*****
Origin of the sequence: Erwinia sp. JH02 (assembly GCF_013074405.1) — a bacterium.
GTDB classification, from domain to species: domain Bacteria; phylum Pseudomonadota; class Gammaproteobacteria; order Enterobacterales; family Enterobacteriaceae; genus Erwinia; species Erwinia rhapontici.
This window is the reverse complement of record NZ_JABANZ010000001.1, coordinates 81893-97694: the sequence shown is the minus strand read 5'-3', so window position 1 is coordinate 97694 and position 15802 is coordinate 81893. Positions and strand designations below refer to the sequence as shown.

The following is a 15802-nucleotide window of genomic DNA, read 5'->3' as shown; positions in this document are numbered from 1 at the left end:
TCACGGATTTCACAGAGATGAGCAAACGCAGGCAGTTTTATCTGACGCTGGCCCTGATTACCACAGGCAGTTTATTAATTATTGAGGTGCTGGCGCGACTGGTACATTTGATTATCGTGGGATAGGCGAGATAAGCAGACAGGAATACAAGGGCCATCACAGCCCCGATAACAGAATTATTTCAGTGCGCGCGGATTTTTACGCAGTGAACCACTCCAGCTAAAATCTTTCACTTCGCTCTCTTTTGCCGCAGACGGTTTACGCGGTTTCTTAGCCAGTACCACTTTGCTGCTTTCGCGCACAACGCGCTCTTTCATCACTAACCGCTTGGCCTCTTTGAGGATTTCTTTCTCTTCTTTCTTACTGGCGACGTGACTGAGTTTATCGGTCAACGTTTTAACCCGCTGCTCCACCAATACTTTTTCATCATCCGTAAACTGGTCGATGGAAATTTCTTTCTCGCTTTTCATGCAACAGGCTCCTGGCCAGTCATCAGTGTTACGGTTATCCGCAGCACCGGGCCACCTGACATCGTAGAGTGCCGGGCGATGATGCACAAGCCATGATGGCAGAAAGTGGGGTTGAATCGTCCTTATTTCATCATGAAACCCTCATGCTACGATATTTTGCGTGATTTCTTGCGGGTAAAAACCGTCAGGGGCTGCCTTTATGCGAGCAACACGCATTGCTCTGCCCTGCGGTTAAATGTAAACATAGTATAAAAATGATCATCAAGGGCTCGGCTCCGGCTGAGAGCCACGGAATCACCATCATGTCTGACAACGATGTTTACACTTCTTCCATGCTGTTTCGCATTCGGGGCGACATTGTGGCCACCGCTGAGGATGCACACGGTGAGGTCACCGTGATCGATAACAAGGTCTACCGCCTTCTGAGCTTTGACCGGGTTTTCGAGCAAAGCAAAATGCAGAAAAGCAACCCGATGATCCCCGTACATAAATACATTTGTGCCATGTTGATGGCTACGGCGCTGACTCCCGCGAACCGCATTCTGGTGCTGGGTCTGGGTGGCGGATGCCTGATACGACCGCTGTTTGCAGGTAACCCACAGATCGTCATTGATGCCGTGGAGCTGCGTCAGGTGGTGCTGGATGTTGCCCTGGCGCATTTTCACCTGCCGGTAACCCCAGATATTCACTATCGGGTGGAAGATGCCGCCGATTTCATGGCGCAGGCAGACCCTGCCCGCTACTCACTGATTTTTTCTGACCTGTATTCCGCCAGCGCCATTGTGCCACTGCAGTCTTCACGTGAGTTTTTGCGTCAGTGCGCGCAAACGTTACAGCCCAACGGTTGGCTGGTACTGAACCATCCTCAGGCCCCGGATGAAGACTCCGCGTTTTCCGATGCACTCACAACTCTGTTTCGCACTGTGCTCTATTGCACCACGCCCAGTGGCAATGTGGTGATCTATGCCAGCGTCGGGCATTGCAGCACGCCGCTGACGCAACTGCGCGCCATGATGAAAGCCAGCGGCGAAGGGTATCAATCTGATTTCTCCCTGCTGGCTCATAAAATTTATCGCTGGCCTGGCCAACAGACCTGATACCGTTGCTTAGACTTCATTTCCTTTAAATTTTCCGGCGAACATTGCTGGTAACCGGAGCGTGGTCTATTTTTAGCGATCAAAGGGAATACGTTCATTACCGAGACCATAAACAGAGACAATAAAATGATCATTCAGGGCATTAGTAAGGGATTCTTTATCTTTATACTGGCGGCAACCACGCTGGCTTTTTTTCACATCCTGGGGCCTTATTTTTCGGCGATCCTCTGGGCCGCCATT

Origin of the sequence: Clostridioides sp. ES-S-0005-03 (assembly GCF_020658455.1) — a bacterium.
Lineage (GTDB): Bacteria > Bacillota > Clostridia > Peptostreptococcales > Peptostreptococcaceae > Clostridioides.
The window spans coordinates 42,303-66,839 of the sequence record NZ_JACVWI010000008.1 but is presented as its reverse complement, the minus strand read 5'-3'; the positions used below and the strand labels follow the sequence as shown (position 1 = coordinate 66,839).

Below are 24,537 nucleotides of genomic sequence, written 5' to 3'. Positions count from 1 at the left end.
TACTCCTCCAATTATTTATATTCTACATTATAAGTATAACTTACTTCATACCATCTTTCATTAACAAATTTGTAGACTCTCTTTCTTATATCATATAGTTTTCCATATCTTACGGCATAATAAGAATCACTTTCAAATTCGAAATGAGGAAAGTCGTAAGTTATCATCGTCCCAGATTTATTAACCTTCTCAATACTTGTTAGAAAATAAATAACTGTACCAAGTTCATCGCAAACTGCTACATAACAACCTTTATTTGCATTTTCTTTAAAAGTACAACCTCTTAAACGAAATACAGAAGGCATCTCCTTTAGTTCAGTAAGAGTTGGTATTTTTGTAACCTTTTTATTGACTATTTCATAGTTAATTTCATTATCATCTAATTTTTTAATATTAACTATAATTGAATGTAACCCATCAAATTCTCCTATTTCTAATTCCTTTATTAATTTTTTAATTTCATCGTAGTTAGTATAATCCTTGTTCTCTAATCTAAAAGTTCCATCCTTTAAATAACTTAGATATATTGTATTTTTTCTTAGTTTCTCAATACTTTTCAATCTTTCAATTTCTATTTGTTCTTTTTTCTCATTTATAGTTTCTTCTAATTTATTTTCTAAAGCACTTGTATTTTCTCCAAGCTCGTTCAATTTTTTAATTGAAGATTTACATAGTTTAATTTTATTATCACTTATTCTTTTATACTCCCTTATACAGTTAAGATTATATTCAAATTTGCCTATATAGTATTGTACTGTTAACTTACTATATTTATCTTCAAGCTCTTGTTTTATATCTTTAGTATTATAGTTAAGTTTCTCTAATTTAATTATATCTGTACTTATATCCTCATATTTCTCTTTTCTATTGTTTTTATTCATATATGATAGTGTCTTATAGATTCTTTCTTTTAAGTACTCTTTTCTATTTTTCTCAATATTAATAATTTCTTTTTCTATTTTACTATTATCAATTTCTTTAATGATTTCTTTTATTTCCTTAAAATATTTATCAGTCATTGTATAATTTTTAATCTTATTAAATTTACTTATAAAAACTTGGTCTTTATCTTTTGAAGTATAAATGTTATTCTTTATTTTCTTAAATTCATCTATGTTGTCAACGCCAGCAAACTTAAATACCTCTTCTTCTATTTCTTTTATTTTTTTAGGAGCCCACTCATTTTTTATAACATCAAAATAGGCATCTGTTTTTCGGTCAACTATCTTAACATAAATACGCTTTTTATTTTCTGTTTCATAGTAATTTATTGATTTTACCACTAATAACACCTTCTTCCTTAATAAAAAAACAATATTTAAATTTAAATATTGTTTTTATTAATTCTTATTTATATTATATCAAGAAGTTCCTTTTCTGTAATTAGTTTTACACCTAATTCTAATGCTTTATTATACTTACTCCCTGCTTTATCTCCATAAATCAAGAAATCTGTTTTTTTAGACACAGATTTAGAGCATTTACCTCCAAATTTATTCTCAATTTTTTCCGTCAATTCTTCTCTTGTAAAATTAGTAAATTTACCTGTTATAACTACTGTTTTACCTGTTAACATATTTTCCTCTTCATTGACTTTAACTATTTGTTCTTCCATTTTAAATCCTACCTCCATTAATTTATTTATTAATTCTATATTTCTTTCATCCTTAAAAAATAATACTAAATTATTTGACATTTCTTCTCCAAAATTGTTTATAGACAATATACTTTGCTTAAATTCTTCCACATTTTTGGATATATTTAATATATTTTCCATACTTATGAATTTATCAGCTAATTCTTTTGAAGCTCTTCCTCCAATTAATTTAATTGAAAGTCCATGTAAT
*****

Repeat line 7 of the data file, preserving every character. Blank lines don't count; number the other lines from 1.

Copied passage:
Lineage (GTDB): Bacteria > Bacillota > Clostridia > Peptostreptococcales > Peptostreptococcaceae > Clostridioides.